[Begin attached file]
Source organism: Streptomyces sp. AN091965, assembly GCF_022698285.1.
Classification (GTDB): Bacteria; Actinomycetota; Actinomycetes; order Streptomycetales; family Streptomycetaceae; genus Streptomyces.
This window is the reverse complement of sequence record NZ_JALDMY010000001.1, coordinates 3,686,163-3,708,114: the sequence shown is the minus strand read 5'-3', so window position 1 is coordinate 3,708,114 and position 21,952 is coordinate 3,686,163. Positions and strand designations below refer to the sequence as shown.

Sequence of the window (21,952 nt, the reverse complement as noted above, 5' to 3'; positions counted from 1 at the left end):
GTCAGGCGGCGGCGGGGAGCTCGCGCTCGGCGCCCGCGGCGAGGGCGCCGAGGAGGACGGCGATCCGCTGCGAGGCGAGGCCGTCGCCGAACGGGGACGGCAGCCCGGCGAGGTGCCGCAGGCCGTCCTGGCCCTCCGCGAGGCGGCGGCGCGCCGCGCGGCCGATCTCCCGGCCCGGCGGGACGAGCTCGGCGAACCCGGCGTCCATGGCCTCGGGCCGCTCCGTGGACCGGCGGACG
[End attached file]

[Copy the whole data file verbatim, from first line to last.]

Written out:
Source organism: Streptomyces sp. AN091965, assembly GCF_022698285.1.
Classification (GTDB): Bacteria; Actinomycetota; Actinomycetes; order Streptomycetales; family Streptomycetaceae; genus Streptomyces.
This window is the reverse complement of sequence record NZ_JALDMY010000001.1, coordinates 3,686,163-3,708,114: the sequence shown is the minus strand read 5'-3', so window position 1 is coordinate 3,708,114 and position 21,952 is coordinate 3,686,163. Positions and strand designations below refer to the sequence as shown.

Sequence of the window (21,952 nt, the reverse complement as noted above, 5' to 3'; positions counted from 1 at the left end):
GTCAGGCGGCGGCGGGGAGCTCGCGCTCGGCGCCCGCGGCGAGGGCGCCGAGGAGGACGGCGATCCGCTGCGAGGCGAGGCCGTCGCCGAACGGGGACGGCAGCCCGGCGAGGTGCCGCAGGCCGTCCTGGCCCTCCGCGAGGCGGCGGCGCGCCGCGCGGCCGATCTCCCGGCCCGGCGGGACGAGCTCGGCGAACCCGGCGTCCATGGCCTCGGGCCGCTCCGTGGACCGGCGGACG